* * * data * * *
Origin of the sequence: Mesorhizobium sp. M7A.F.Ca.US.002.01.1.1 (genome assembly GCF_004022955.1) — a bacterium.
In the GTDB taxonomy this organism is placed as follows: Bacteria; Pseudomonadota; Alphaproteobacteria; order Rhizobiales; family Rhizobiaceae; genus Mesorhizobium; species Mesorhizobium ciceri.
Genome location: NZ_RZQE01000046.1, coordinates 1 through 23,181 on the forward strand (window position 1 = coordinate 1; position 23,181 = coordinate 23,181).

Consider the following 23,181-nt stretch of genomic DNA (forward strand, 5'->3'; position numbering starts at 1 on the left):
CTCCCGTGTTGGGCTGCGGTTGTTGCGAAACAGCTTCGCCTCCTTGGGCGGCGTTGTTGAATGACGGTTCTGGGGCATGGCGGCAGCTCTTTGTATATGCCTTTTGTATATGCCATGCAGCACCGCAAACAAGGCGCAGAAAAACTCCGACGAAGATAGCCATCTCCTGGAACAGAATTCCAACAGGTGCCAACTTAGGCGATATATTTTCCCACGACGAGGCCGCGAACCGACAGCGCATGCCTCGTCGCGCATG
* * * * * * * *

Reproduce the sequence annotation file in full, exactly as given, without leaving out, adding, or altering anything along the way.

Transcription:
Origin of the sequence: Mesorhizobium sp. M7A.F.Ca.US.002.01.1.1 (genome assembly GCF_004022955.1) — a bacterium.
In the GTDB taxonomy this organism is placed as follows: Bacteria; Pseudomonadota; Alphaproteobacteria; order Rhizobiales; family Rhizobiaceae; genus Mesorhizobium; species Mesorhizobium ciceri.
Genome location: NZ_RZQE01000046.1, coordinates 1 through 23,181 on the forward strand (window position 1 = coordinate 1; position 23,181 = coordinate 23,181).

Consider the following 23,181-nt stretch of genomic DNA (forward strand, 5'->3'; position numbering starts at 1 on the left):
CTCCCGTGTTGGGCTGCGGTTGTTGCGAAACAGCTTCGCCTCCTTGGGCGGCGTTGTTGAATGACGGTTCTGGGGCATGGCGGCAGCTCTTTGTATATGCCTTTTGTATATGCCATGCAGCACCGCAAACAAGGCGCAGAAAAACTCCGACGAAGATAGCCATCTCCTGGAACAGAATTCCAACAGGTGCCAACTTAGGCGATATATTTTCCCACGACGAGGCCGCGAACCGACAGCGCATGCCTCGTCGCGCATG